What role does LA play in your music?

I grew up in the Ventura suburb of Thousand Oaks, lived in Newport Beach during college and have spent tons of time in LA, mostly on the west-side as I love the ocean. So I’d say for me it’s not just LA, but a big slice of coastal So-Cal that plays a big role in who I am, and therefore affects my music. It’s laid back, fluid, winsome and pretty while also being edgy, unapologetic, beguiling and conflicted. It’s bright and warm and charmingly quick to laugh at itself. It’s old-California folk from the canyons mixed with young-California pop from the city.

I’ve played some great venues in LA, such as Hotel Cafe, The Mint and Radio Venice.

How has PJ Harvey and Maggie Rogers influenced your writing?

PJ Harvey has inspired me to not be afraid of my own intensity and to speak the truth, even if it’s ugly. She’s such a badass and really digs into the edgy emotionality of her songs.

Maggie Rogers’ sound has inspired me to explore more pop styles, multi-harmonies, synths.

Where did you find the inspiration for the songs and lyrics?

I mostly write about personal experience – three of these songs were about the relationship I was in at the time, but all explore different themes. “Demons” is about my observation of an emotionally distant lover. “Burn” was inspired by me feeling cooped up, wanting to run free but not being able to, and the resulting fictitious story and characters that came from that.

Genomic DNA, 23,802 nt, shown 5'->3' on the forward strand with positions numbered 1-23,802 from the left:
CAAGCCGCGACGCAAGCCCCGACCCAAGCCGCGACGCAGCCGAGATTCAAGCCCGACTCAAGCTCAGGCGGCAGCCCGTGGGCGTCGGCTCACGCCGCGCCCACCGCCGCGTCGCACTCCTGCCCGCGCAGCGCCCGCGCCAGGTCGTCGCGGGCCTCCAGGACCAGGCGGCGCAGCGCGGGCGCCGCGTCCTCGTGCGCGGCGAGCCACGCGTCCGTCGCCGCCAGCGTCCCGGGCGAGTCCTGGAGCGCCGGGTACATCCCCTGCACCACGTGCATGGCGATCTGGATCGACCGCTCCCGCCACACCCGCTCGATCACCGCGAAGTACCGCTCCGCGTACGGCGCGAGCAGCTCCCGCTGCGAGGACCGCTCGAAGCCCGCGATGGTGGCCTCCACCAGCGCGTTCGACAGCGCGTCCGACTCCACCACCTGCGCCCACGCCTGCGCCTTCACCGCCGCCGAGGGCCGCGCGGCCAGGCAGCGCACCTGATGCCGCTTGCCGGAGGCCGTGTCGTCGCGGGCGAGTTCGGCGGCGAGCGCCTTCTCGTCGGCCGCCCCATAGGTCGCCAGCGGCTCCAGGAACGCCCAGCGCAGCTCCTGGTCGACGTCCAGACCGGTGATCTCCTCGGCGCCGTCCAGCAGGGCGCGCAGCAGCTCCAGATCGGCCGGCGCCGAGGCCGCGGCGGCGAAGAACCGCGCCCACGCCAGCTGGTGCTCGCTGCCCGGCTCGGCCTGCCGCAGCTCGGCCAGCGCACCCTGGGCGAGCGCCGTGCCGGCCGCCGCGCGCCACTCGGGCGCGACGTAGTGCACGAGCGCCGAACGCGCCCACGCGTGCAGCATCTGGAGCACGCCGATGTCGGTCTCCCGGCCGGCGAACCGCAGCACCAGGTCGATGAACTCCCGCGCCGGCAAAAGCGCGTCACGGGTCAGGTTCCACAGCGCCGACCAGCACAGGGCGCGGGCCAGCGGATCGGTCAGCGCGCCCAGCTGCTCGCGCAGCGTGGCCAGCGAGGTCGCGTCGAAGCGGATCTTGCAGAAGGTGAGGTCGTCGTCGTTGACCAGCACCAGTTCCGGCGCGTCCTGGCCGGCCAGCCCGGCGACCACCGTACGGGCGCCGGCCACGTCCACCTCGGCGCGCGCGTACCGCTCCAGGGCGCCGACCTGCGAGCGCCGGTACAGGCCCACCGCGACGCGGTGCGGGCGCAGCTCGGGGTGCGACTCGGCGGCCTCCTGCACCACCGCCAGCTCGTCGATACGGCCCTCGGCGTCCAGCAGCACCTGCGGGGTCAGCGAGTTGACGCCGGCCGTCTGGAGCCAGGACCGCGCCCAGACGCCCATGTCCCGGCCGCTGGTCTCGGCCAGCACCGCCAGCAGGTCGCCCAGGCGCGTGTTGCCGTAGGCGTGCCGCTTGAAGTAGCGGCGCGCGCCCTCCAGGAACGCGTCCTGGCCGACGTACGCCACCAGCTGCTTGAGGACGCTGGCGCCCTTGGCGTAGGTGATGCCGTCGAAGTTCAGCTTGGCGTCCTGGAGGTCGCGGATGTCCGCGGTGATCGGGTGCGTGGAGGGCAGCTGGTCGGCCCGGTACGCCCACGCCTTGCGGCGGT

What else is happening next in Lauren Hulbert’s world?

Musically I’ll be brainstorming my next music video, continuing to refine the songs for my next album which I’ve already written, and figuring out how and when I can get into the studio again to record it. I’m currently deciding between staying in California or heading to New Zealand for a while to escape Covid, as I have dual US/NZ citizenship. Wherever I land I’ll be looking to get some acting and modeling work going. Overall, I’m aiming to be healthy, patient and productive when possible.

Listen “Gone in One” on Soundcloud I Spotify 

About RJ Frometa

Head Honcho, Editor in Chief and writer here on VENTS. I don't like walking on the beach, but I love playing the guitar and geeking out about music. I am also a movie maniac and 6 hours sleeper.